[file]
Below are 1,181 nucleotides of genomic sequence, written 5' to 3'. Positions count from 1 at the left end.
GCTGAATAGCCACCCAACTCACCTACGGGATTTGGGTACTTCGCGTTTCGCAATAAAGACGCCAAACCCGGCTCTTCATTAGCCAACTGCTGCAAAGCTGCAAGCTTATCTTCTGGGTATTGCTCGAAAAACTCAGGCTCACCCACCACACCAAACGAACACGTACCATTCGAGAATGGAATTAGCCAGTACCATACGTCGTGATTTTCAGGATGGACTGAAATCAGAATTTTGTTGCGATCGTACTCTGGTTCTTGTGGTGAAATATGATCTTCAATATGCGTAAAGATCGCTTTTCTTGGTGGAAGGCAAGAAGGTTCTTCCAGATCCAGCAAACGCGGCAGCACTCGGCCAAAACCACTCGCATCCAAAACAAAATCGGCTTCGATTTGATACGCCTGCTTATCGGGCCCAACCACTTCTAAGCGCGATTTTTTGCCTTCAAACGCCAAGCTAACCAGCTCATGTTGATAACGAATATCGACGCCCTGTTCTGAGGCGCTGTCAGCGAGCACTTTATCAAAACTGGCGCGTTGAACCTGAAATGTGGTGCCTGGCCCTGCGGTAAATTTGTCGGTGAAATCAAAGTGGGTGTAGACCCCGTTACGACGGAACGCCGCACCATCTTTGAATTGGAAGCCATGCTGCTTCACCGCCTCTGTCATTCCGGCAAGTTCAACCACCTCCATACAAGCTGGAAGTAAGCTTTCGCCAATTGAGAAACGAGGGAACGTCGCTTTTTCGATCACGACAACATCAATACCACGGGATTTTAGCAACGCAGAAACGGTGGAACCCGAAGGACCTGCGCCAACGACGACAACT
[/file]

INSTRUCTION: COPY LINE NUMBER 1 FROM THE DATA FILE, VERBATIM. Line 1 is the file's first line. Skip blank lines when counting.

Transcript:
Below are 1,181 nucleotides of genomic sequence, written 5' to 3'. Positions count from 1 at the left end.